One of the Taipa occupiers' harshest critics and closest neighbours isn't adverse to land going back Ngati Kahu - but she wants protesters to do it the legal way.

Dale Synott, who manages the Taipa Bay Resort, said she hates the look of tino rangatiratanga flags and protest signs that have gone up in the past week on land owned by Aucklander Kevyn Male next to the Far North District Council reserve at Taipa Sailing Club.

Ms Synott said the occupation had already cost her $27,000 in lost bookings and those losses couldn't be sustained.

"I would like to see them being moved off the land and then let everybody go back to the drawing board and find out what they want and how they want it and see if it's possible to give it to them.

"Go through the correct channels. What would happen if I did that and put up a big bloody lean-to? I would be moved off if I did that."

Treaty Negotiations Minister Christopher Finlayson last week didn't rule out the Far North District Council-owned land at Taipa Pt returning to Ngati Kahu. But he said he wouldn't be negotiating with or meeting the illegal occupiers.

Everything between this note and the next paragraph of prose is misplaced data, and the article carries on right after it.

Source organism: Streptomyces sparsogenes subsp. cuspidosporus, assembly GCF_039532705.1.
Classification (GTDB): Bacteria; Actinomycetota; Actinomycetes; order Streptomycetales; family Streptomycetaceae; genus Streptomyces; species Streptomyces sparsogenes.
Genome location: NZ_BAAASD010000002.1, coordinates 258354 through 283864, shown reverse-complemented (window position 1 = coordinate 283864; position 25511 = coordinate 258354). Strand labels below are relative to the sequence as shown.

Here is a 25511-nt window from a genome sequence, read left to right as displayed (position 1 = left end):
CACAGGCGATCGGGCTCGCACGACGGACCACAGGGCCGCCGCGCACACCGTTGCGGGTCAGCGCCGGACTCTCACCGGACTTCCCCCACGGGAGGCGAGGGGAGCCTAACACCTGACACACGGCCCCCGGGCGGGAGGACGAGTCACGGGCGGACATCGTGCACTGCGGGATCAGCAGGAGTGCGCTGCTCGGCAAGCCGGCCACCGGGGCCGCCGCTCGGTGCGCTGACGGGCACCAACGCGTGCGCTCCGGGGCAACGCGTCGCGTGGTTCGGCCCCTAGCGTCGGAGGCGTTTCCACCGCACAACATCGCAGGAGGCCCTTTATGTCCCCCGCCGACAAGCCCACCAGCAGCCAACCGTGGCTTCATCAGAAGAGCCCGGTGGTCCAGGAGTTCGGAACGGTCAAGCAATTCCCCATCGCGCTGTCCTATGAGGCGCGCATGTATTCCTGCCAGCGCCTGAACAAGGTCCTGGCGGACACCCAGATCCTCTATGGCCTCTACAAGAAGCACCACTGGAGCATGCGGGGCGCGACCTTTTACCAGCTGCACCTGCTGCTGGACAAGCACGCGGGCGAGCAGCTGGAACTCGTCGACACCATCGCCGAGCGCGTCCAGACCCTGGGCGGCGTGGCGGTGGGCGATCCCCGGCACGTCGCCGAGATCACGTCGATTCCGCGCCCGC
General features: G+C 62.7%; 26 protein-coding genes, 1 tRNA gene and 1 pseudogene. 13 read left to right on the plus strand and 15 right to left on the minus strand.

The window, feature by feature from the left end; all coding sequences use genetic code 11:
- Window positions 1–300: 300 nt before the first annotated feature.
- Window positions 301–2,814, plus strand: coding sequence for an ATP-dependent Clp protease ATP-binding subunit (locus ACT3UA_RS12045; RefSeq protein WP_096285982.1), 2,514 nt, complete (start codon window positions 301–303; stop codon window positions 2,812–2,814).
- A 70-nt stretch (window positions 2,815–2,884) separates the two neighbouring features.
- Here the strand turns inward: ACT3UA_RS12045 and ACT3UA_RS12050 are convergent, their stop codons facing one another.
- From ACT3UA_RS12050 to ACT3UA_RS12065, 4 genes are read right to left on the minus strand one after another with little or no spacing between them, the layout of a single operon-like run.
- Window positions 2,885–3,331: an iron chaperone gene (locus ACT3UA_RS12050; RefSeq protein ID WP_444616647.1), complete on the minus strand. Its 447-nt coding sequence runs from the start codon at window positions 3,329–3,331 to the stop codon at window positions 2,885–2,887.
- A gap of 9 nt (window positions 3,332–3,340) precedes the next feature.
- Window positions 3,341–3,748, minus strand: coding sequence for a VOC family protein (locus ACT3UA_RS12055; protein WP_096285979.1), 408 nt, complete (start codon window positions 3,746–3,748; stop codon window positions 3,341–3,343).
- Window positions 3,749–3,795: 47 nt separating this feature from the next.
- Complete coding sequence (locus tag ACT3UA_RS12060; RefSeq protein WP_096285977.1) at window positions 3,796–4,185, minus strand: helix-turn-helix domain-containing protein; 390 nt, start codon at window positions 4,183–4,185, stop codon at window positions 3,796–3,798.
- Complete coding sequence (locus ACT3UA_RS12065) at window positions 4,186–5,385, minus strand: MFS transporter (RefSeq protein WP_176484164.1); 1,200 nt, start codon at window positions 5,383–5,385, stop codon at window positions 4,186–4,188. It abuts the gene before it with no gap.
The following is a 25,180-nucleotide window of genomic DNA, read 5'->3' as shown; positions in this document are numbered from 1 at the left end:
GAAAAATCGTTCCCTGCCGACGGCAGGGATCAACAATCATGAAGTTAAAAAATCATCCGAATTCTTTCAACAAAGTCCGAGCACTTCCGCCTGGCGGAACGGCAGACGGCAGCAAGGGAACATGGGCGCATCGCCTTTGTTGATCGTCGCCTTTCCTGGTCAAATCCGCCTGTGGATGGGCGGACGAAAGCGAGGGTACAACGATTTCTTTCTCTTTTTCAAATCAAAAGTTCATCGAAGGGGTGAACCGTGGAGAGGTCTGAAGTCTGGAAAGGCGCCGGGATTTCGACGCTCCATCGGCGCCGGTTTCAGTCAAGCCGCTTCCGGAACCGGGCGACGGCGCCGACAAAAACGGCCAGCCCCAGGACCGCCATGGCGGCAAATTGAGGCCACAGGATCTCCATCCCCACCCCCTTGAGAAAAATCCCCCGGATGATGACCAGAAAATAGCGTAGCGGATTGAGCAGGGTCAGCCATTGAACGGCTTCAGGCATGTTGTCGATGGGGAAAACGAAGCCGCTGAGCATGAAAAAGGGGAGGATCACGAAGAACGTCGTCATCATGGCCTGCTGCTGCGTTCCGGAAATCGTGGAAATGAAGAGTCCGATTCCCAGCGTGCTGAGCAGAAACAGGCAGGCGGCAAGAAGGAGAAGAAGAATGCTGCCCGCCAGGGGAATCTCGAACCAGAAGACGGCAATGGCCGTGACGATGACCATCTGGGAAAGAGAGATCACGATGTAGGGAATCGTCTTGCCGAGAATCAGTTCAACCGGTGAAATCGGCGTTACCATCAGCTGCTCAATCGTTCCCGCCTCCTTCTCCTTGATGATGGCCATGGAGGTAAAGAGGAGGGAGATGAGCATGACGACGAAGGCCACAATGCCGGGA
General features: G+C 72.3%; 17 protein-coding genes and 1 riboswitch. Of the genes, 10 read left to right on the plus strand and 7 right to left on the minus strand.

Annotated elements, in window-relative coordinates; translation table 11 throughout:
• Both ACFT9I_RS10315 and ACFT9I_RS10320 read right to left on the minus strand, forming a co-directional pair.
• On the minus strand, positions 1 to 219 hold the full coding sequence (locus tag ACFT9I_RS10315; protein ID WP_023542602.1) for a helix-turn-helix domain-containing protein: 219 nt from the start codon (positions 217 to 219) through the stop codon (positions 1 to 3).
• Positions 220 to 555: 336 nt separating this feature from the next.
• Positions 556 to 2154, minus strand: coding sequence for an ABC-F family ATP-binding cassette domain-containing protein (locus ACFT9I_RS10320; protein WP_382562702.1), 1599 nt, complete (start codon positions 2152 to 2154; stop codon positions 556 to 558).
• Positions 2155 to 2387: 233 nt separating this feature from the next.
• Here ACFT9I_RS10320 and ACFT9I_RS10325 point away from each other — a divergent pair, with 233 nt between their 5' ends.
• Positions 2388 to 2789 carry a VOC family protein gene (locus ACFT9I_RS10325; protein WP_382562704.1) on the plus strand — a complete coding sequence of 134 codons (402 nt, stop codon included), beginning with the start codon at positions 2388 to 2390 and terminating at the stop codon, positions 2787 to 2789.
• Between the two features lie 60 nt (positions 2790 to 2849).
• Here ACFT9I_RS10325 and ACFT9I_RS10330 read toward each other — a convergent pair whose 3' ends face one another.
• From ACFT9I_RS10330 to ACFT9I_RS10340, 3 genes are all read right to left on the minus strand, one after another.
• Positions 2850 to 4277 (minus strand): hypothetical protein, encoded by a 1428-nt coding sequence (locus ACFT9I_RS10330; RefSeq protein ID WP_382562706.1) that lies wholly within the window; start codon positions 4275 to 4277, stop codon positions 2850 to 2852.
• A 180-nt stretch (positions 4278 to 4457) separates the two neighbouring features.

The Ngati Kahu runanga had signed an agreement in principle for its shared interests in the Far North at the beginning of the year.

Leader Professor Margaret Mutu said the negotiators had always wanted Taipa Pt land included in a settlement but hadn't been able to get traction on the issue. A spokesman for Mr Finlayson said it had never been raised as a negotiating point.

Professor Mutu said: "If the Crown can give a $1.6 billion bailout to South Canterbury Finance, they can buy this land back."

Asked if she thought there was still time to include it in Ngati Kahu's settlement, which hasn't reached legislative stages yet, she said the hapu members would have to direct negotiators to do that work.

Senior Sergeant Geoff Ryan of Kaitaia said no complaints had been made to police about an incident on Thursday morning when a protester boarded a Dune Rider bus that had stopped for a morning-tea break at the resort.

Mr Ryan described it as a largely "polite" episode, but said whether the tourists understood what was going on was questionable as he understood most didn't speak English.